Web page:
LONDON (Reuters) - Nasser Azam could hardly have timed his move from finance to art any better.
In 2007, he was working for Merrill Lynch and painting in his spare time, returning to the passion of his youth as a diversion from an acrimonious divorce.
Seeing economic storm clouds on the horizon, the 45-year-old decided to quit business and became a full-time artist.
He went where few artists had gone before in 2008 with an experiment to paint in weightless conditions aboard a Russian parabolic aircraft, and his show opens in London this week.
“For various personal reasons I restarted my art in 2006,” the Pakistan-born painter and sculptor told Reuters.
“I like to see the break (from painting) that I had of 23 years as one where I stopped painting but was still an artist.
“I was doing the art and I was also banking, and then in 2007 the financial turmoil made it easier for me to make that decision to go full time into art.”
He is off to an auspicious start. Two months ago his “Homage to Francis Bacon: Triptych I” fetched $332,500 at a contemporary art auction in New York, well above its high estimate and in spite of a marked downturn in art prices worldwide.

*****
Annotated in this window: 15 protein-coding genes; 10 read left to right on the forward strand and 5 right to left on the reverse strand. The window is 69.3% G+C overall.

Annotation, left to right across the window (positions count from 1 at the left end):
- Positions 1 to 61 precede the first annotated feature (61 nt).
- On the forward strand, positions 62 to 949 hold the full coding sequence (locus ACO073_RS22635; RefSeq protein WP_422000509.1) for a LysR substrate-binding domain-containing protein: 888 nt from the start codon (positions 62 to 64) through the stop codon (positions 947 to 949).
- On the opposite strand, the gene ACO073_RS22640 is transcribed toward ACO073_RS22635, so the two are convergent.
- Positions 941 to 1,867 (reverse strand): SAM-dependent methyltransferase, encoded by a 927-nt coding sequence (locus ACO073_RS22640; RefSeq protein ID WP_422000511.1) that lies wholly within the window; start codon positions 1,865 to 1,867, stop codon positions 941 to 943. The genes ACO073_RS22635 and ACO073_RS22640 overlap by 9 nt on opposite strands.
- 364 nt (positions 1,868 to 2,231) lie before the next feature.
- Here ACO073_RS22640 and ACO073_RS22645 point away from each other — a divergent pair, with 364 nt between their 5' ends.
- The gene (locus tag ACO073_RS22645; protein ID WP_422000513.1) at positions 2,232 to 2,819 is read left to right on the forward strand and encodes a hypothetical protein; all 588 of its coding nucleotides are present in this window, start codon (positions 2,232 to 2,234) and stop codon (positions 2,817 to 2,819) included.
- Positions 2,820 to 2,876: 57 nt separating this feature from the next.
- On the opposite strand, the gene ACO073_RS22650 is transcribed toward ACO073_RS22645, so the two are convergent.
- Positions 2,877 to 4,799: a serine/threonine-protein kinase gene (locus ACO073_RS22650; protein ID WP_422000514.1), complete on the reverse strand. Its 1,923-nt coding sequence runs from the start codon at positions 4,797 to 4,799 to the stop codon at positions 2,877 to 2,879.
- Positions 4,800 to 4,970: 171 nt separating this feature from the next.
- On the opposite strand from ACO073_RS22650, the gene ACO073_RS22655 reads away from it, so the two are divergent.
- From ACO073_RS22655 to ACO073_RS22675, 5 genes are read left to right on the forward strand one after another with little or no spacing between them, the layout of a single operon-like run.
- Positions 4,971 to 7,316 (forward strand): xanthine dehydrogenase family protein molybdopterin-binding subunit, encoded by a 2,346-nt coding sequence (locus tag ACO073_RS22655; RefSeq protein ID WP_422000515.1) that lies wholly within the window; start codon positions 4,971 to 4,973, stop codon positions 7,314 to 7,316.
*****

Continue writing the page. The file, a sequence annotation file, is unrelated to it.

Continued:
The triptych was one of two he completed in July 2008 on board a Russian aircraft that creates the effect of zero gravity by rapidly climbing and diving. He said the project was supported by the Russian space agency.
Azam painted the background on the canvas before the flight then overlayed oil pastel while floating.
“The aim was to explore the creative process in an environment which had unfamiliar sensations,” Azam said, adding that Bacon’s “floating,” “disembodied” figures were perfect models.
“I couldn’t use actual paint because that would have floated away. I did preparatory work in acrylic and then I used oil pastel above it.”
The second, unsold, triptych hangs in the “Life in Space” exhibition at the County Hall Gallery in central London, which runs from January 16 to April 29.
All of the paintings in the gallery are influenced by Bacon, whose semi-abstract, contorted figures Azam has taken and stripped down to naked, fetal shapes.
Azam believes his financial background is ideal for a painter and sculptor at a time when the art world has become increasingly commercialized and, despite recent weakness, prices have skyrocketed.
“Contemporary art by definition is something that changes with time and I think the concept of the artist who is going to struggle all his life and become famous after he’s died is not really applicable. Commercialization has impacted art.”
His work in the world of finance also took him around the world, and the exposure to new cultures, particularly in the Far East, influenced his life and art.
“It (financial background) definitely hasn’t influenced the way that I paint, but the way that I’m going about the marketing of my work in this gallery.”
Editing by Paul Casciato